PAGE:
The $1.4 billion University of Iowa Community Credit Union has closed two of its campus branches and turned them over to a competing Iowa City bank, it was disclosed this week.
On the drawing boards since last fall, the move follows a bidding procedure completed last year in which the university administration formally ended a five-year pact with UICCU and subsequently solicited bids from banks and CUs.
The $2 billion Hills Bank of Iowa City emerged as the successful bidder for the two branches as well as ATMs and student ID cards previously managed by the Iowa City CU.
“The fact is that while it is disappointing we will not have those facilities any longer, they were really not profitable and had become heavy transaction users not fitting into our overall business model,” said James Kelly, senior vice president of marketing at Iowa’s second-largest CU.
Approximately 10,000 UICCU members are impacted by the closing and were informed last November of the projected switch to Hills Bank. Two megabanks, Wells Fargo and U.S. Bank, also reportedly submitted offers to the university.
The original five-year contract gave the university the option of two, two-year extensions “but when they decided to put it out to bid, we reevaluated the profitability of the relationship and projected that we would be losing money,” said Kelly. He said that would seem unfair to the full 91,000 members the credit union serves so the credit union bid for the ATMs only.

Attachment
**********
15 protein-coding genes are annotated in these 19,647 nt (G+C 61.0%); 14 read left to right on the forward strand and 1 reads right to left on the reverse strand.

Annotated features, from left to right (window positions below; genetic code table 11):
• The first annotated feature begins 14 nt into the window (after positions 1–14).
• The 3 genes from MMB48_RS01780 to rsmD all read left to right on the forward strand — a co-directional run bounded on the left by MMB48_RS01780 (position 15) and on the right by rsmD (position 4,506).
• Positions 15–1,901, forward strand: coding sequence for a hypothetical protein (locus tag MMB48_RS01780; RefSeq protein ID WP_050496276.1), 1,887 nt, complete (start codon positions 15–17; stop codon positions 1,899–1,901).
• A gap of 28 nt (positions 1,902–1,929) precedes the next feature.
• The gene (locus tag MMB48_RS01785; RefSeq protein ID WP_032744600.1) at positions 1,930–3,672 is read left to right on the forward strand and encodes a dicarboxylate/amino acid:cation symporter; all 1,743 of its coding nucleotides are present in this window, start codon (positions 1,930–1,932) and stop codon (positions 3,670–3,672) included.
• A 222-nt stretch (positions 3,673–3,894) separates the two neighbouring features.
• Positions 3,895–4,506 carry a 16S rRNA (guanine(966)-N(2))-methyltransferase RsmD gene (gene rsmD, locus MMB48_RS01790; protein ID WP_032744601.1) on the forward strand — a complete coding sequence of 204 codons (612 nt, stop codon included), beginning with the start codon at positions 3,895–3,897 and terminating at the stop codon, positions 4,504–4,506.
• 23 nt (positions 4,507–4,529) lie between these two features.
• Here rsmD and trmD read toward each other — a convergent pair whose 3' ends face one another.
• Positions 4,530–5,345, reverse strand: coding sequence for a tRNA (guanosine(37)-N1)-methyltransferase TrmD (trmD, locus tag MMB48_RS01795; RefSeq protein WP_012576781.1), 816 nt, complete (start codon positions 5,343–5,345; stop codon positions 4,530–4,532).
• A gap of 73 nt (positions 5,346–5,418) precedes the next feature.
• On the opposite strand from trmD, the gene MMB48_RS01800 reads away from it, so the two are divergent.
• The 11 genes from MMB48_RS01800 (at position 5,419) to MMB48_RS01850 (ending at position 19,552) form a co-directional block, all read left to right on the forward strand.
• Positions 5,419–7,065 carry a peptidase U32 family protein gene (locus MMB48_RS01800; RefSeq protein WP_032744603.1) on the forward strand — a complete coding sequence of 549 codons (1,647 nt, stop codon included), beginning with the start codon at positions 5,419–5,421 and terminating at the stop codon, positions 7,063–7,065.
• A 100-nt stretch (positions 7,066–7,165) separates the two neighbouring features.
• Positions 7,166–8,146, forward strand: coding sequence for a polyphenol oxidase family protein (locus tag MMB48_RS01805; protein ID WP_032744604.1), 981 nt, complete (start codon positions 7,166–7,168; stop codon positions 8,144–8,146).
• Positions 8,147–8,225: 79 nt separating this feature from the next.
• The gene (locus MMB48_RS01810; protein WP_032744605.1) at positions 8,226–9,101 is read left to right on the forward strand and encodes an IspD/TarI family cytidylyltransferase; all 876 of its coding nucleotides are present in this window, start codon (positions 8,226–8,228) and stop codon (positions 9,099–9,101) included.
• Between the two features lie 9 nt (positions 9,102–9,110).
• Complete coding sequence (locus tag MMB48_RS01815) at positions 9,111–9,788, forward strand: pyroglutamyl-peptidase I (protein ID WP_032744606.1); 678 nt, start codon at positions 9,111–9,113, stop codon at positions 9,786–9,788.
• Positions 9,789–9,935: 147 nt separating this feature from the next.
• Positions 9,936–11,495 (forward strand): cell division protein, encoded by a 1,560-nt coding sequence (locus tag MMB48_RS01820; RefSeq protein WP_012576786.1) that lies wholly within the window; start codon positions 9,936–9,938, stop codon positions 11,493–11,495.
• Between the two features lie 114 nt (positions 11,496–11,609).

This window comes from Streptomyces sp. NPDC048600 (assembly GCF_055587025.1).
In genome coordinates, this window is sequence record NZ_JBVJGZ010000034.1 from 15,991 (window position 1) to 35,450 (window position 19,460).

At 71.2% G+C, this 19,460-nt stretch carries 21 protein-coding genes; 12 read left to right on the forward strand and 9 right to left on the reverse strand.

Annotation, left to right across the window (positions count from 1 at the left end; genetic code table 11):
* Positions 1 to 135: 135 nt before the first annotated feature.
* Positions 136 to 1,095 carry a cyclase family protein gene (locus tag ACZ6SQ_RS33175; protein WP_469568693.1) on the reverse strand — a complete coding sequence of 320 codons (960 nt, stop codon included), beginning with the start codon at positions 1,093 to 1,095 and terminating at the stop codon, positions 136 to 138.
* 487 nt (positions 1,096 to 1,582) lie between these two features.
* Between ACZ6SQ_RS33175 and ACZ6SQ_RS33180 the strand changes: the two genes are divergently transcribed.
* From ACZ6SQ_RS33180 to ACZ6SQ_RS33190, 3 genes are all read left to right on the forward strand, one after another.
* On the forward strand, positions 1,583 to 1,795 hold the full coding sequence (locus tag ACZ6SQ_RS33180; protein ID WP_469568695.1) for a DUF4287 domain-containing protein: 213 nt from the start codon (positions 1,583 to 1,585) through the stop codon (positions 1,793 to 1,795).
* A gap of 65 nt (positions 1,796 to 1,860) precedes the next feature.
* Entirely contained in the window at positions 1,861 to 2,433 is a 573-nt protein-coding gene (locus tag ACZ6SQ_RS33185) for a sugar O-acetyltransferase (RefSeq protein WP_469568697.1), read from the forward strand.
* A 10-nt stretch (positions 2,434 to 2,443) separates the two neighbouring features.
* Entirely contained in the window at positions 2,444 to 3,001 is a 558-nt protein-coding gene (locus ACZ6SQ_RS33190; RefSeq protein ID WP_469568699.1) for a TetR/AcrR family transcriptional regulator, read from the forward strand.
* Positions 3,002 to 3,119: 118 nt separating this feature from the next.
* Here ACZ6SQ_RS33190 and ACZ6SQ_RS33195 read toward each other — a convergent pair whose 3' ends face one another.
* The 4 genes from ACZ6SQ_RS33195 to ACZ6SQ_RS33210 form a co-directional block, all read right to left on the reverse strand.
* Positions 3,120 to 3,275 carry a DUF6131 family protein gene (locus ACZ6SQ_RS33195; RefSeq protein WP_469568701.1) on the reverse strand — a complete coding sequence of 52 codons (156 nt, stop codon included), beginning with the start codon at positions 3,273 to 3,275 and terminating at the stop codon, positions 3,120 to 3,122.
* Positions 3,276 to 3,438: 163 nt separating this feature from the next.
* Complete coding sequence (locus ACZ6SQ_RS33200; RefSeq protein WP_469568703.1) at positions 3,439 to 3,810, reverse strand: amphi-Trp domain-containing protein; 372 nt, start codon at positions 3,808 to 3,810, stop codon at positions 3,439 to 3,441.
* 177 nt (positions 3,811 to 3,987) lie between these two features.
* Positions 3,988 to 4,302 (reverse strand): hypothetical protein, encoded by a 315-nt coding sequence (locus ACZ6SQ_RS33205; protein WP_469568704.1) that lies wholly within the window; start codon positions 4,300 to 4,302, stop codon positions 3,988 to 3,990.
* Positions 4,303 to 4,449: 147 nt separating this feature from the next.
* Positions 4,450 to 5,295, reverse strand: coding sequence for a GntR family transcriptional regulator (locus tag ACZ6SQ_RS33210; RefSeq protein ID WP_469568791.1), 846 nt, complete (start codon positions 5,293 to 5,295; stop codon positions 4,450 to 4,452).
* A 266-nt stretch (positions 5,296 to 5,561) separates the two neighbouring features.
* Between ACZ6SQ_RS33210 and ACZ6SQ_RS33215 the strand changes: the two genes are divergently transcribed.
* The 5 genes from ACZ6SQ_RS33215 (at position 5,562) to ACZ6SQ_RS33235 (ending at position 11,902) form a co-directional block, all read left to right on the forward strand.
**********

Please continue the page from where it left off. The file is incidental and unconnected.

“I think there was an understandable desire by the university administration that one financial institution handle branches, ATMs and the ID cards all in one,” said Kelly. “So we ended up losing the ATMs as well.”
The CU/bank rivalry in Iowa City, with the Iowa Bankers Association playing a backstage role with the university in seeking to curb UICCU’s expansion plans, has for years been a topic for discussion in the state.
The closure followed a rare and well publicized defeat by UICCU members in 2007 for UICCU to rebrand as Optiva Credit Union. At the time, speculation was rife that the banking lobby through its alumni or wealthy donors serving on the University of Iowa board had pressured the university administration to force UICCU to sever or loosen its ties to the university. Members rebelled and the Optiva brand was dropped.
Kelly acknowledged the rebranding idea was brought up by UI officials again a couple of years ago but was not advanced. He said the university will have to take that up now instead of the credit union’s leadership.
Kelly and other UICCU officials have declined to discuss whether banking pressure this time figured in the new Hills two-year contract.
He said UICCU expects to continue operating profitably and successfully from four other Iowa City branches. It has five others elsewhere in the state.
Kelly also acknowledged that the university’s Hills Bank contract move does reflect a desire by public institutions to increase revenue. That could have implications for other CUs linked closely to colleges elsewhere, he said.
Credit unions, he said, will need the deep financial pockets to compete in that arena as colleges look for new sources of revenue.
“Community-chartered credit unions need to ask themselves if it is worth it,” he concluded.